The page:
One of the functions of government is to do its best to keep residents safe. When it comes to driving, this not only means making sure that the roads are in good physical condition, but also regulating the rules of the road. This comes down not only to what people can and cannot do behind the wheel, but also who is entitled to driving privileges in the first place.
It’s only fair that if the state has laws regarding who may have driver’s licenses, then cities and other municipalities should do what they can to make sure those laws are upheld. Unfortunately, a decade of oversights have led to tens of thousands of people being allowed to drive when they should have had their licenses suspended — making all of us on the road potentially more vulnerable to car accidents.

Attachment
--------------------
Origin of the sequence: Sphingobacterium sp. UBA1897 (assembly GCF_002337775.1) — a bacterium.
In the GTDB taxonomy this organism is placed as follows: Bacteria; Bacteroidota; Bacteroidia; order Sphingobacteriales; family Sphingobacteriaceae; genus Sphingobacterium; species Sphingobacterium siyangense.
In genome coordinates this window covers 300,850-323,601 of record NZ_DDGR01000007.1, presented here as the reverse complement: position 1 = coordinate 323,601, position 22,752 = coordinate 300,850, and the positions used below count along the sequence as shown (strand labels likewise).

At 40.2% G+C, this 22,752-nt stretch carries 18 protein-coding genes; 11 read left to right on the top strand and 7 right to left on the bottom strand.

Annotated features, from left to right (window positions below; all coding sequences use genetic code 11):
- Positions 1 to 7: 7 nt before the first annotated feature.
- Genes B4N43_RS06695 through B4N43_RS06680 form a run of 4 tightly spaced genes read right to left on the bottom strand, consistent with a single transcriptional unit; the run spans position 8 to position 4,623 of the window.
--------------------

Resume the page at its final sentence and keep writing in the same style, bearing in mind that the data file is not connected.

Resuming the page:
When someone is convicted of a drug-related crime in Pennsylvania, such as possession or distribution of narcotics, the court where that conviction occurs is supposed to notify the state transportation department, which then suspends the licenses of those people. However, for more than 10 years, officials in Philadelphia failed to do so, meaning the DOT had no inkling that those drivers should lose their driving privileges. In 2012 alone, this amounted to more than 11,400 cases.
A newspaper investigation found at least two fatal car accidents that had been caused by drivers who should have had their licenses suspended because of drug convictions. The city has said it will go back to report the people it missed — but only cases since the beginning of 2013.
Source: The Philadelphia Inquirer, “Drug convicts, unreported by Phila., have kept driving,” Mark Fazlollah, Dylan Purcell, and Craig R. McCoy, April 28, 2014